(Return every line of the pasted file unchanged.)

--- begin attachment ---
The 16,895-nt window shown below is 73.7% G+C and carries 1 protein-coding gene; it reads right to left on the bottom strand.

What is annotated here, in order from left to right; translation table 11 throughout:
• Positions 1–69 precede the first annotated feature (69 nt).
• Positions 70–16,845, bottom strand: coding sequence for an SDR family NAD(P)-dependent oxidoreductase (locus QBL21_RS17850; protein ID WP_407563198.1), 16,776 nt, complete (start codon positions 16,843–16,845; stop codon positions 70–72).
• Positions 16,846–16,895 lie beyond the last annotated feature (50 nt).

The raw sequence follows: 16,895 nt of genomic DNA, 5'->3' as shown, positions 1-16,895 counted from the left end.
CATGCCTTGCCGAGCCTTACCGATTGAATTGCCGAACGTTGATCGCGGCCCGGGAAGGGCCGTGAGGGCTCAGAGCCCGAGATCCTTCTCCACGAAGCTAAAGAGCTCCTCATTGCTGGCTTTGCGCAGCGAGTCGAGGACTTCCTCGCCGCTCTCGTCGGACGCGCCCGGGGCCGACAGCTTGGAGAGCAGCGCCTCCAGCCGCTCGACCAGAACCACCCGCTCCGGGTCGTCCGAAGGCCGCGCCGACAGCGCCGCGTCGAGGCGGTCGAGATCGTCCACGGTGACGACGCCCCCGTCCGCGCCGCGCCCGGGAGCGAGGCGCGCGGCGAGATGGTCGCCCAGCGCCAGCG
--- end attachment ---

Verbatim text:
The 16,895-nt window shown below is 73.7% G+C and carries 1 protein-coding gene; it reads right to left on the bottom strand.

What is annotated here, in order from left to right; translation table 11 throughout:
• Positions 1–69 precede the first annotated feature (69 nt).
• Positions 70–16,845, bottom strand: coding sequence for an SDR family NAD(P)-dependent oxidoreductase (locus QBL21_RS17850; protein ID WP_407563198.1), 16,776 nt, complete (start codon positions 16,843–16,845; stop codon positions 70–72).
• Positions 16,846–16,895 lie beyond the last annotated feature (50 nt).

The raw sequence follows: 16,895 nt of genomic DNA, 5'->3' as shown, positions 1-16,895 counted from the left end.
CATGCCTTGCCGAGCCTTACCGATTGAATTGCCGAACGTTGATCGCGGCCCGGGAAGGGCCGTGAGGGCTCAGAGCCCGAGATCCTTCTCCACGAAGCTAAAGAGCTCCTCATTGCTGGCTTTGCGCAGCGAGTCGAGGACTTCCTCGCCGCTCTCGTCGGACGCGCCCGGGGCCGACAGCTTGGAGAGCAGCGCCTCCAGCCGCTCGACCAGAACCACCCGCTCCGGGTCGTCCGAAGGCCGCGCCGACAGCGCCGCGTCGAGGCGGTCGAGATCGTCCACGGTGACGACGCCCCCGTCCGCGCCGCGCCCGGGAGCGAGGCGCGCGGCGAGATGGTCGCCCAGCGCCAGCG